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Carbon Voyage: A Green Voyage to and from the Airport

Leon Kaye | Friday April 30th, 2010 | 2 Comments

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We are becoming more aware that air travel has a detrimental effect on air quality and is a significant contributor to global greenhouse gas emissions.  The question of mitigating air travel has no easy answers, especially since discount air travel has surged in Europe over the past several years.  Nevertheless, one UK firm is tackling the dirty issue of hauling those passengers to airports.

Carbon Voyage, based in London, offers individuals a business to make their airport transportation arrangements faster, more efficient, and hopefully, greener.  Currently the firm provides rides to and from airports in London’s metropolitan region, but aims to expand throughout the UK.

Here’s how Carbon Voyage works

The user enters the pick-up address, the destination (usually an airport, but apparently any destination will suffice), and number of passengers.  The user then arrives at another page, where a few transportation option appears, including shared options such as a bus, a town car, or a hybrid vehicle.  An estimated cost also appears, and then the user can go ahead and book the trip.  Carbon Voyage has its own proprietary software system that searches for other trips occurring around the same time.  Currently, the firm promises a £5 credit if it turns out that a trip cannot be shared.

How can this make a difference? London is taxicab central;  22,000 licensed taxis and 46,000 private cars for hire roam London’s streets and its environs.  All those vehicles guzzle through 700,000 tons of fuel annually, spewing 2 million tons of emissions as a result.  Here’s a interesting tidbit for businesses:  an office at which employees collectively take 40 taxi rides averaging 6 miles a month generates 1.2 tons of CO2.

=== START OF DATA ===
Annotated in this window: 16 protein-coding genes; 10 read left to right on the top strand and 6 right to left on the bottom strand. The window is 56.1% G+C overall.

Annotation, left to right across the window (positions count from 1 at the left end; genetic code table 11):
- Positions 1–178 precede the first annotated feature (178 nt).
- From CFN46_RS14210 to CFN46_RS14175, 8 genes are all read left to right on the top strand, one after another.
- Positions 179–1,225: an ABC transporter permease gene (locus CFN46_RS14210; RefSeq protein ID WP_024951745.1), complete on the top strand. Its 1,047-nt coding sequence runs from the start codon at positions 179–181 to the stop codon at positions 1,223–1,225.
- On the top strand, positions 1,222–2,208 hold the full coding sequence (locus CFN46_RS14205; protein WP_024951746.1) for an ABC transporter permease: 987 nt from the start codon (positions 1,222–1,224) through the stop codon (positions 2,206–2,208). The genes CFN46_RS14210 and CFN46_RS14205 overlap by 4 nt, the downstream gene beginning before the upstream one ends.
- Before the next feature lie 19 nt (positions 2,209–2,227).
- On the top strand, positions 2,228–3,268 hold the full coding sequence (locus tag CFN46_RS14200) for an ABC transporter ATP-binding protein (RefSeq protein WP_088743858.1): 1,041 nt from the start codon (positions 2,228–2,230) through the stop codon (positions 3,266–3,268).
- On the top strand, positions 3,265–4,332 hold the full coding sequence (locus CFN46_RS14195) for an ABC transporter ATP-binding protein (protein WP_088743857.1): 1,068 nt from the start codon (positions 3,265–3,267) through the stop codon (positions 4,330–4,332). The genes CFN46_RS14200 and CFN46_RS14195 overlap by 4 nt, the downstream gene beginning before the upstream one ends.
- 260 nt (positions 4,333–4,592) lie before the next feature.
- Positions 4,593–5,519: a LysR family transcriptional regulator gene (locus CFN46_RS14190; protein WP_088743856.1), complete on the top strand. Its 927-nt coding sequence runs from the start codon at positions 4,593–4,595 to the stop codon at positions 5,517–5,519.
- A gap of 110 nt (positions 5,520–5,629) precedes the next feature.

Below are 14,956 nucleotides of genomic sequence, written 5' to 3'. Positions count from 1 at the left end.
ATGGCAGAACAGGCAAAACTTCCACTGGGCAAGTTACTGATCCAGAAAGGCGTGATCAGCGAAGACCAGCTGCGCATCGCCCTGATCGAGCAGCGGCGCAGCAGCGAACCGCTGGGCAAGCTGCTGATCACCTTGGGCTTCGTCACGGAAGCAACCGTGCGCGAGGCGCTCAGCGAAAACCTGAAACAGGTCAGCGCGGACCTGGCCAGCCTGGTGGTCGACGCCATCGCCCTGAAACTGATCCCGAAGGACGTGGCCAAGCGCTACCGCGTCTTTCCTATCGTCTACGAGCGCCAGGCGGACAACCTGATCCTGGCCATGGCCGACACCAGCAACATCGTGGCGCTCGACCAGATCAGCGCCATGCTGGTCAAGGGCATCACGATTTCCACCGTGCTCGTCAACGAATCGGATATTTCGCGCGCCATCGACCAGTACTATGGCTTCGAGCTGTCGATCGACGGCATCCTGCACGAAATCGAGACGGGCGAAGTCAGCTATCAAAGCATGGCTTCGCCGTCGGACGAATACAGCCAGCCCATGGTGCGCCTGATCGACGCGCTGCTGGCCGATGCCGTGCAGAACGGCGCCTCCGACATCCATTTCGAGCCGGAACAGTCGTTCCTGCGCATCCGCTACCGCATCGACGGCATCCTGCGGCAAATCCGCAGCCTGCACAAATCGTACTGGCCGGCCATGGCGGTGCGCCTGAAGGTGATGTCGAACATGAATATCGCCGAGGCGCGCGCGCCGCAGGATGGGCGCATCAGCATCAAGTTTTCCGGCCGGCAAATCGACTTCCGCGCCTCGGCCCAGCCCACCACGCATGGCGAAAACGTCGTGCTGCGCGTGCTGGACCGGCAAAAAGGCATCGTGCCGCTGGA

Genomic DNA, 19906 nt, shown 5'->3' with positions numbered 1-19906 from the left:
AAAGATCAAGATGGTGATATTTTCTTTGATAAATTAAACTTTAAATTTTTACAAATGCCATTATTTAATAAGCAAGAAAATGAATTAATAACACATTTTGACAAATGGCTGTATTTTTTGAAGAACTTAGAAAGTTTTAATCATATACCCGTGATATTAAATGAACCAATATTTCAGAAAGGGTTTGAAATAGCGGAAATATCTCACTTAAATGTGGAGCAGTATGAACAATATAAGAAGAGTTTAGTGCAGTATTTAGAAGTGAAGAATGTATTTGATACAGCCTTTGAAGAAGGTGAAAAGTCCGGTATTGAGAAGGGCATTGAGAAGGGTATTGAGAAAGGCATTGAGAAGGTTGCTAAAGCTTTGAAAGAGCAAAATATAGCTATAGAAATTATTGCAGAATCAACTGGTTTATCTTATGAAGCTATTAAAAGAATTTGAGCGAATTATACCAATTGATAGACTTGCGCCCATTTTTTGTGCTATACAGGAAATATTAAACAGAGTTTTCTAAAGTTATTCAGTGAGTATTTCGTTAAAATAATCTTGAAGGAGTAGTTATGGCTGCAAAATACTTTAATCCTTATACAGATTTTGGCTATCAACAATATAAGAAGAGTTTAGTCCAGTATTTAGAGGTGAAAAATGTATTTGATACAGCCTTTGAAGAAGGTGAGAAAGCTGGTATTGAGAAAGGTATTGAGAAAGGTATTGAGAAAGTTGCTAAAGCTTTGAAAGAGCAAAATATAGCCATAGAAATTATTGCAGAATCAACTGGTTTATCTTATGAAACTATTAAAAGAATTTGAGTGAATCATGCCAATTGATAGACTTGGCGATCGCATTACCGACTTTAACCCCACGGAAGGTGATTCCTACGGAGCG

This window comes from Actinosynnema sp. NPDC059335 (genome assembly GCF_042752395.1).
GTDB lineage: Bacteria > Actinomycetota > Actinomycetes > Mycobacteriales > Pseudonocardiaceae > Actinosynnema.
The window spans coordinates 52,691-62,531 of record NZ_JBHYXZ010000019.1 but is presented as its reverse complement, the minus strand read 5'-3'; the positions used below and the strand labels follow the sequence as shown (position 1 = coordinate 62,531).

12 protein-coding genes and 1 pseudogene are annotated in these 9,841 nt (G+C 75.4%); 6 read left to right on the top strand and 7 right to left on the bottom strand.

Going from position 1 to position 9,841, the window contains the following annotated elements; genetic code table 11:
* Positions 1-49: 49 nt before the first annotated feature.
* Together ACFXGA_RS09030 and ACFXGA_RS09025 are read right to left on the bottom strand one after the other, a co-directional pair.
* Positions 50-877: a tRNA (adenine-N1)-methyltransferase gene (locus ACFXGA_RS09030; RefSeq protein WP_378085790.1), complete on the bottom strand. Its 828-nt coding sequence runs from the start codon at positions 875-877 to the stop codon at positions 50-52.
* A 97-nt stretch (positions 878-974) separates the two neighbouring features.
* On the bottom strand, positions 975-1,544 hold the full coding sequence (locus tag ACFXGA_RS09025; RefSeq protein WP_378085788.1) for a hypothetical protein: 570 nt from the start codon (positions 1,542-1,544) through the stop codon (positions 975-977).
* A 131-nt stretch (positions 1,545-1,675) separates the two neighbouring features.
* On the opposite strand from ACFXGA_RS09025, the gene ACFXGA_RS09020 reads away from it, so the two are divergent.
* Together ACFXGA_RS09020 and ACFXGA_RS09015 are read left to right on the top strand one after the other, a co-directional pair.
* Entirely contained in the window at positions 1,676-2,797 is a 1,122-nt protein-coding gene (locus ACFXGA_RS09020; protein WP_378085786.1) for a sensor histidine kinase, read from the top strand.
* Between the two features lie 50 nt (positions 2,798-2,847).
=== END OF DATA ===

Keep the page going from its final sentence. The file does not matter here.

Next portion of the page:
And all that doesn’t count the time wasted sitting in traffic as a taxi approaches the airport; the additional CO2 emitted as taxis drive around London, trying to pick up a fare, and all the empty cars sitting at airports and taxi queues.  Carbon Voyage’s logic dictates that by encouraging business and pleasure travelers to share vehicles, traffic congestion and CO2 emissions will decrease.  One reason what transportation is so polluting is that it is not efficient:  Carbon Voyage is a solid step towards efficiency.

Carbon Voyage offers a compelling transportation choiceGigaOm nominated the firm for its GreenNet Launchpad, a San Francisco conference that examines how IT solutions can have a role in combating climate change.  Carbon Voyage scored towards the back of the pack, however:  ecoATM, an automated system provider for recycling e-waste, won.

Here’s the deal with Carbon Voyage:  the idea is great in huge metropolitan areas, but how can it scale to sparsely populated areas and smaller cities?  Changing traveler habits is a huge challenge, too.  Many travelers loath booking shared shuttles to the airport because the services are generally unreliable and require you to be ready hours ahead of your departure.  And those same travelers, who arrive at an airport exhausted after a long flight, may not have booked transport and may just want to get home as quickly as possible.  Carbon Voyage, however, is a smart idea, and as businesses become more interested (or mandated) to measure their carbon emissions, a service that kills two birds with one stone—efficient transport and carbon accounting—could very well catch on in London and beyond.


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